Essential history of a multifaceted political movement that ended in tears in many places—but endures in many others.
There are few people more qualified than Brown (Seven Years that Changed the World: Perestroika in Perspective, 2007, etc.) to write authoritatively on the communist states of the world; during a 40-year career he has studied in most of the principal powers. Many of them, he notes, are no longer communist. The remaining five—China, Cuba, Laos, North Korea and Vietnam—are more different than alike in critical respects of governance. Brown charts the origins of communism to pre-Marxist millenarianism. With the work of Marx and Engels the doctrine solidified and codified, though it would be transformed in the hands of Lenin, Trotsky, Stalin and Mao Zedong. The author notes Trotsky’s famous observation that in Russia, the process of party substitutionism—whereby the party stood in for the working class, the central committee for the party and the head of the central committee for the committee itself—would inevitably lead to dictatorship. So it did, with Stalin’s police arresting nearly 1.7 million Soviet citizens in 1937–38 alone, executing at least 818,000 of them. Communists are as famous as any other ideologues for intramural squabbles, as Brown observes, such that many refuse to acknowledge that communism has ever held power—since “ ‘communism’ was to be the ultimate stage of socialism which they never claimed to have reached”—and many others claim to have the lock on the true form of the doctrine (think Kim Jong Il). Brown’s analysis of these various strains of belief is spot-on, but the best part of the book comes at the close, when he undertakes a nearly blow-by-blow account of the end of the Soviet regime behind the closed doors of the Kremlin, the subsequent fall of a dozen communist states and a host of unintended consequences—including the reunification of Germany, which “the most committed opponents of the regime in East Germany, including those who led the demonstrations in October 1989,” had not really wanted.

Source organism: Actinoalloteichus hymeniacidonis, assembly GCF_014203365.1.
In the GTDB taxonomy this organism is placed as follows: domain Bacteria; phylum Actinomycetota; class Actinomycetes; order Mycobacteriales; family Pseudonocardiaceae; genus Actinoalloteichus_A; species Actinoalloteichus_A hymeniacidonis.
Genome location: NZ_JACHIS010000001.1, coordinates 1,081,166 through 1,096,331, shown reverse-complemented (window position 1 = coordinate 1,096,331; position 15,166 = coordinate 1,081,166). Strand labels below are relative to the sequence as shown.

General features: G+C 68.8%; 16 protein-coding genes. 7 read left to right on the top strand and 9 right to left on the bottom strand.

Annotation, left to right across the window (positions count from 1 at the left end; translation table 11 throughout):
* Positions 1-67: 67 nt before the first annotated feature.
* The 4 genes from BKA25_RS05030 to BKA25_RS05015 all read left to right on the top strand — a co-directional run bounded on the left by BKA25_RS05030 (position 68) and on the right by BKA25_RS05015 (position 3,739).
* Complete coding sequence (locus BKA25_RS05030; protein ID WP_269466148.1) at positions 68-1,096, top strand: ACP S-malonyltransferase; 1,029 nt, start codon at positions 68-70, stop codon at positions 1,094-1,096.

Historical writing and political analysis of the highest order.